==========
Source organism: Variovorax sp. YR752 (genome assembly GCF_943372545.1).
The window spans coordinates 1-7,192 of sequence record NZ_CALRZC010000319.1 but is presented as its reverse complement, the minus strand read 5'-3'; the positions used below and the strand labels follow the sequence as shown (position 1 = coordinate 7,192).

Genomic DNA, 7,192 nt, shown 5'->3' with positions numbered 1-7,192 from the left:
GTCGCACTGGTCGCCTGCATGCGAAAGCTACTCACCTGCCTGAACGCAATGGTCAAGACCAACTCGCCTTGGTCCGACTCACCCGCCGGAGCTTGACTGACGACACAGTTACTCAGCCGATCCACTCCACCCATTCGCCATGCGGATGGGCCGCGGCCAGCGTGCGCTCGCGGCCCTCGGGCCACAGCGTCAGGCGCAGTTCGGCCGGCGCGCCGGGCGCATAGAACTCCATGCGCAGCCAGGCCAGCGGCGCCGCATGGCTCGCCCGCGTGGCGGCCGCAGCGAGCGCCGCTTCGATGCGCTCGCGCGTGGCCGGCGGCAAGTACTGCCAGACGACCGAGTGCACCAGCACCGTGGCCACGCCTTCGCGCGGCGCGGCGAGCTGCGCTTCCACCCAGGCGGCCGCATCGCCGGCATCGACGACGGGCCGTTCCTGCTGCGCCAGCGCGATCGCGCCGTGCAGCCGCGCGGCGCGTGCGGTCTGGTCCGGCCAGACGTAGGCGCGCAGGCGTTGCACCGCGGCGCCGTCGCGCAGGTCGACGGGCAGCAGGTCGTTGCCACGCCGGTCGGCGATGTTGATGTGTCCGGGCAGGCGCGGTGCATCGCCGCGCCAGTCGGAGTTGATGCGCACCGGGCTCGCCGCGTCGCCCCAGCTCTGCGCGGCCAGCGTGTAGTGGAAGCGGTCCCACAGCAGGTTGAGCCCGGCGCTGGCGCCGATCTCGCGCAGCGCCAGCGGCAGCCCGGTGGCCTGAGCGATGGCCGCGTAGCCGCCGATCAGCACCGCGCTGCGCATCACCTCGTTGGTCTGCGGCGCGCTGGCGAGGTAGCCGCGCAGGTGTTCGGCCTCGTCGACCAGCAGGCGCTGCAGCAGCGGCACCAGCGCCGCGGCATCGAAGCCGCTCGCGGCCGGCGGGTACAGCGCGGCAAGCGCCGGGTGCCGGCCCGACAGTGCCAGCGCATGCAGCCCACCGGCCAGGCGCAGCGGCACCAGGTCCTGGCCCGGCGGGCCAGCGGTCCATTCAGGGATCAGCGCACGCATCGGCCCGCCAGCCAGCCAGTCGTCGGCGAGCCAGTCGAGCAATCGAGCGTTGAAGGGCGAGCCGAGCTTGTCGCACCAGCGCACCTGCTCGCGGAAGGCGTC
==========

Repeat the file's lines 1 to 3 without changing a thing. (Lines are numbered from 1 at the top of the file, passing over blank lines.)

Source organism: Variovorax sp. YR752 (genome assembly GCF_943372545.1).
The window spans coordinates 1-7,192 of sequence record NZ_CALRZC010000319.1 but is presented as its reverse complement, the minus strand read 5'-3'; the positions used below and the strand labels follow the sequence as shown (position 1 = coordinate 7,192).

Genomic DNA, 7,192 nt, shown 5'->3' with positions numbered 1-7,192 from the left: